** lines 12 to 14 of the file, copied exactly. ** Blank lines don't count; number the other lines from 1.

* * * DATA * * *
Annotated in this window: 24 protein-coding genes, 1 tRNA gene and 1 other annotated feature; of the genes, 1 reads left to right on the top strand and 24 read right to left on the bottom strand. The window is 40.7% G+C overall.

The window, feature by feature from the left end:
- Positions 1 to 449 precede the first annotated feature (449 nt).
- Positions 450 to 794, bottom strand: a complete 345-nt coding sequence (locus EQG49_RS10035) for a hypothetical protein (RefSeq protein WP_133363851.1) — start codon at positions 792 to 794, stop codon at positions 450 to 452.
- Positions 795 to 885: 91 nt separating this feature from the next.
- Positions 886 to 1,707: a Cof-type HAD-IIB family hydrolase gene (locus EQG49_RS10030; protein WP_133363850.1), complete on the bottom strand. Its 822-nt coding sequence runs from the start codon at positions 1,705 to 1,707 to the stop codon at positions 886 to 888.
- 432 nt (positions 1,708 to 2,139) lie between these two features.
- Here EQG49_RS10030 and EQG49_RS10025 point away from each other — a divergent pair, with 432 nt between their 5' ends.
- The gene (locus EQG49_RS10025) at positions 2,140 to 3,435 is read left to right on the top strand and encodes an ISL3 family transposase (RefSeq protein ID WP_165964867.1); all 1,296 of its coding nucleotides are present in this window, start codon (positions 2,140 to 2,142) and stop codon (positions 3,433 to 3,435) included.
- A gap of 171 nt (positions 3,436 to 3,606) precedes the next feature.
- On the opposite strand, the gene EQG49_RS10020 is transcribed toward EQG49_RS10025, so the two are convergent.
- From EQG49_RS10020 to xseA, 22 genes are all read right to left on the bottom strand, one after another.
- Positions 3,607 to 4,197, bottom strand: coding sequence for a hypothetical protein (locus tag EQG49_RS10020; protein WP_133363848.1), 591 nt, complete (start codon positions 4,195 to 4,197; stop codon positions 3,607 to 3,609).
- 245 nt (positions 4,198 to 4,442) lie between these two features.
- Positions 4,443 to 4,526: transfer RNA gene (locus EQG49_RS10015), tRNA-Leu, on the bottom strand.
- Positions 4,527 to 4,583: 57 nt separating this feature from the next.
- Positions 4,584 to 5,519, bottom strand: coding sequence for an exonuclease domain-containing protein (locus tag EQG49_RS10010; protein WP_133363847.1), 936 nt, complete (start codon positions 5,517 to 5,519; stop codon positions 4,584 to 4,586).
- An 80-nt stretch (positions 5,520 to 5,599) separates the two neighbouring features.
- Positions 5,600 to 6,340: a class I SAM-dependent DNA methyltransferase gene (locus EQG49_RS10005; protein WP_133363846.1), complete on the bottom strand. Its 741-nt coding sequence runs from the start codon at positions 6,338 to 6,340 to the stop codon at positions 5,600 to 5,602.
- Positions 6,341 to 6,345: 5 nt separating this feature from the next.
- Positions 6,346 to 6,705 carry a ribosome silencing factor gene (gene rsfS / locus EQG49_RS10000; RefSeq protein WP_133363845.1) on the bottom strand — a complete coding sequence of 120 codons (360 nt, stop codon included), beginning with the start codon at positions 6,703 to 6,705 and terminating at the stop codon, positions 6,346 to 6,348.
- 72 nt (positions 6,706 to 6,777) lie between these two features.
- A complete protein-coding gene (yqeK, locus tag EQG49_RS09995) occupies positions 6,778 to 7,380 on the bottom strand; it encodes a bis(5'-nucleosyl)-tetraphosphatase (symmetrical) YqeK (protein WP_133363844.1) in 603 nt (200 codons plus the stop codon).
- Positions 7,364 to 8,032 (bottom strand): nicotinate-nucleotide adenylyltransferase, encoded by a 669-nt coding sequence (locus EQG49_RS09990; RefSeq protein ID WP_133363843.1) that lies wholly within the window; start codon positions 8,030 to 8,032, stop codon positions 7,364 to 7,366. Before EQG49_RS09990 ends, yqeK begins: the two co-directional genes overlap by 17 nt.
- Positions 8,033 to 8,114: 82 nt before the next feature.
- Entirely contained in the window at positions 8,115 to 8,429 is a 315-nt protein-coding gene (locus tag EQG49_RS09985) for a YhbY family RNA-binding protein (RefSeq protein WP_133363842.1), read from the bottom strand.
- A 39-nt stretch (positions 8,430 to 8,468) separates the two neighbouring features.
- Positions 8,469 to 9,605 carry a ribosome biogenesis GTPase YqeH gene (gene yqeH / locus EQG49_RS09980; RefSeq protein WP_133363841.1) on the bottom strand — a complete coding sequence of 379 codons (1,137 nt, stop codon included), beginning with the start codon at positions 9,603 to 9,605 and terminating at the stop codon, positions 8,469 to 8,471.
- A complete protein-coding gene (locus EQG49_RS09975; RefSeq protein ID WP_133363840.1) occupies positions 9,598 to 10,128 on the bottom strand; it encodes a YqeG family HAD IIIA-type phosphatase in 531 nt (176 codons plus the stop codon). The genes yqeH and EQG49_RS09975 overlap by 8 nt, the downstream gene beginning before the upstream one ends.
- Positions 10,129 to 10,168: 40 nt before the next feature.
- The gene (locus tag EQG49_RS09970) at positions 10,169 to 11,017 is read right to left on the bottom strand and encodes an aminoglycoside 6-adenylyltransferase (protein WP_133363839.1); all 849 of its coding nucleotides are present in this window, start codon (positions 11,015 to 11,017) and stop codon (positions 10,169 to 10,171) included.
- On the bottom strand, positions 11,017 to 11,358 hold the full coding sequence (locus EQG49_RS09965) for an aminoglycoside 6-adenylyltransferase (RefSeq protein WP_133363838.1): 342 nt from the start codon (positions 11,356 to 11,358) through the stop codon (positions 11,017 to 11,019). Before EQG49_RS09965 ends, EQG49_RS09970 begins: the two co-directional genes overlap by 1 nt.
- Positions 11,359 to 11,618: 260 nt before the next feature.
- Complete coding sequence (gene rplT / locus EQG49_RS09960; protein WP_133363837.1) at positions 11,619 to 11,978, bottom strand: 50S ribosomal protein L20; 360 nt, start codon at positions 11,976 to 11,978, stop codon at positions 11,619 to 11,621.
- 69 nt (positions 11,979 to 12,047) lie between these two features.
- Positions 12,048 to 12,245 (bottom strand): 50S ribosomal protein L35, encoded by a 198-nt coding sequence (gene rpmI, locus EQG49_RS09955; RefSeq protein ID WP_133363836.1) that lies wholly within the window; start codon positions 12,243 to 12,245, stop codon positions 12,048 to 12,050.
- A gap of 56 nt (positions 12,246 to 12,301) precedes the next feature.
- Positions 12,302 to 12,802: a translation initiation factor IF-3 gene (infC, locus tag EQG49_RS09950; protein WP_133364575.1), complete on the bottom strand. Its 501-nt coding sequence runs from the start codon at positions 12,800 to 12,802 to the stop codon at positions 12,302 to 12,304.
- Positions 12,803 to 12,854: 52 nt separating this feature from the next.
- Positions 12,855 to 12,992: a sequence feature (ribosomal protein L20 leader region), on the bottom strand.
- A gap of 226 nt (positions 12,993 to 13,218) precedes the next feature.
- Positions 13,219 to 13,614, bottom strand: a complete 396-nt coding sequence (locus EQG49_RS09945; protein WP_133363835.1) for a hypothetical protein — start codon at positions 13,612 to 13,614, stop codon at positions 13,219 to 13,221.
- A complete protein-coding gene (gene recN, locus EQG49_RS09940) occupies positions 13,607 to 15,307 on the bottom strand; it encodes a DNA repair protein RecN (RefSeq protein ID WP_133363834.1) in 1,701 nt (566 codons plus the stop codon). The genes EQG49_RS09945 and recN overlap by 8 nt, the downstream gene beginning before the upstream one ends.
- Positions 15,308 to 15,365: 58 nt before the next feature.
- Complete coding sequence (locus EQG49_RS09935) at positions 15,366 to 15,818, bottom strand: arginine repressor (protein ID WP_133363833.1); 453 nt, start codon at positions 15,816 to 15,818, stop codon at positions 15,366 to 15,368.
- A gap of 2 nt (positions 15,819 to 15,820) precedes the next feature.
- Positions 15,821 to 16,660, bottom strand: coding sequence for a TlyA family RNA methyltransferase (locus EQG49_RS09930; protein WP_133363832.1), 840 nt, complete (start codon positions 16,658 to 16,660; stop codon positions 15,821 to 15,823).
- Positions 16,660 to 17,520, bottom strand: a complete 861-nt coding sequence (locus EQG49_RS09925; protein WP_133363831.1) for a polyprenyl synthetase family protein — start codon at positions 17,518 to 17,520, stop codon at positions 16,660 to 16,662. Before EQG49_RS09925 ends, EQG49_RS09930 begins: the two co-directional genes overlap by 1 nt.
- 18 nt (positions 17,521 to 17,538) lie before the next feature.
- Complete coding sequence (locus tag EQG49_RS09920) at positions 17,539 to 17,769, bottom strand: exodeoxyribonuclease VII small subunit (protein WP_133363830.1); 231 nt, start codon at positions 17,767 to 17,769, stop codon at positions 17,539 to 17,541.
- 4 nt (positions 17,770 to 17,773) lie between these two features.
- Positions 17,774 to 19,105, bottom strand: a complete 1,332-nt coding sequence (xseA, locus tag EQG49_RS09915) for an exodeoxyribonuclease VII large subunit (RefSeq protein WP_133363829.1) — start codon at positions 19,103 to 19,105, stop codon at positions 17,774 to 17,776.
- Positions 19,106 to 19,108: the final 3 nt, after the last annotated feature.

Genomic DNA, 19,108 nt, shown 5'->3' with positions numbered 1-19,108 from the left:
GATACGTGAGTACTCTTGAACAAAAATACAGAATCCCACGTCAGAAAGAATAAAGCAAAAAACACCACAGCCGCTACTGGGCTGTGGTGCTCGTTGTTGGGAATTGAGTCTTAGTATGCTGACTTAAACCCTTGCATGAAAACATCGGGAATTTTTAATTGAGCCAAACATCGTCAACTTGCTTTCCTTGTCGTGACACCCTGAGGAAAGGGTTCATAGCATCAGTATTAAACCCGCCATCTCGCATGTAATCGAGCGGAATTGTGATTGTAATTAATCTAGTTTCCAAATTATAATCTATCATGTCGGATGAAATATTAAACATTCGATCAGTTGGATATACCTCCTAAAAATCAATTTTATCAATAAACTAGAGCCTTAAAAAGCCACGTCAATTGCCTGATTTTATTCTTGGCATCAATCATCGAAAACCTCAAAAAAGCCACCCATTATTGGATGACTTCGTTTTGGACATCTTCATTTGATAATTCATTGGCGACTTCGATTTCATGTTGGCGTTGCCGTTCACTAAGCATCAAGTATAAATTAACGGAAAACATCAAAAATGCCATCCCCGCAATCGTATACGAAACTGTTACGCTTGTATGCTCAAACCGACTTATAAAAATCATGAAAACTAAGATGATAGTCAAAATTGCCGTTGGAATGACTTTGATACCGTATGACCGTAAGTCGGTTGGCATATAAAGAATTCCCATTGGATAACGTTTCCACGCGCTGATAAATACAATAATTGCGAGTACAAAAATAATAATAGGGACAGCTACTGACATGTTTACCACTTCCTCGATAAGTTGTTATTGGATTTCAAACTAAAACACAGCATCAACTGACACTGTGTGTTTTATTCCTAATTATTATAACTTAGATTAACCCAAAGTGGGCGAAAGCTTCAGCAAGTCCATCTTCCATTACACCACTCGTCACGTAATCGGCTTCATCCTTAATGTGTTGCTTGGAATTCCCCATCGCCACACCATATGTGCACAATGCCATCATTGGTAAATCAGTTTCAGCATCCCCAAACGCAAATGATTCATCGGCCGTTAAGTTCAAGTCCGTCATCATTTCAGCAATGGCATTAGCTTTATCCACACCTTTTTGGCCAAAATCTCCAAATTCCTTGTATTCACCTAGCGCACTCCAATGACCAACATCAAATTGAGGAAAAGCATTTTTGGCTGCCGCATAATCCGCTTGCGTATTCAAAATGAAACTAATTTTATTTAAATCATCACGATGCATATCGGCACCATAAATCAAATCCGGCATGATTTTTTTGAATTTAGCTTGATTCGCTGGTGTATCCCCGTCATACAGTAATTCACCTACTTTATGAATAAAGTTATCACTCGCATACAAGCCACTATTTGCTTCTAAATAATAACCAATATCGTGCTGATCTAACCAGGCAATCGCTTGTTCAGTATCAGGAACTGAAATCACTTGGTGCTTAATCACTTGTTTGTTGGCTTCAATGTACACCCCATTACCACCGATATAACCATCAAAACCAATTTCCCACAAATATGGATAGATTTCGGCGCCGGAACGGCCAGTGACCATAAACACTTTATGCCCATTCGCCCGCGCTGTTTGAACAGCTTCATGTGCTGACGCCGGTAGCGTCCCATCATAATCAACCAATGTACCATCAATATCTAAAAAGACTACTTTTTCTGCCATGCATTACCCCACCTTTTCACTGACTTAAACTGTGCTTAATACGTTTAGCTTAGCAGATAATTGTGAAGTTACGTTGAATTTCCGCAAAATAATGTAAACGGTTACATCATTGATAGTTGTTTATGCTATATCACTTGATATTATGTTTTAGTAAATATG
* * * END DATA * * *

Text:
- From EQG49_RS10020 to xseA, 22 genes are all read right to left on the bottom strand, one after another.
- Positions 3,607 to 4,197, bottom strand: coding sequence for a hypothetical protein (locus tag EQG49_RS10020; protein WP_133363848.1), 591 nt, complete (start codon positions 4,195 to 4,197; stop codon positions 3,607 to 3,609).
- 245 nt (positions 4,198 to 4,442) lie between these two features.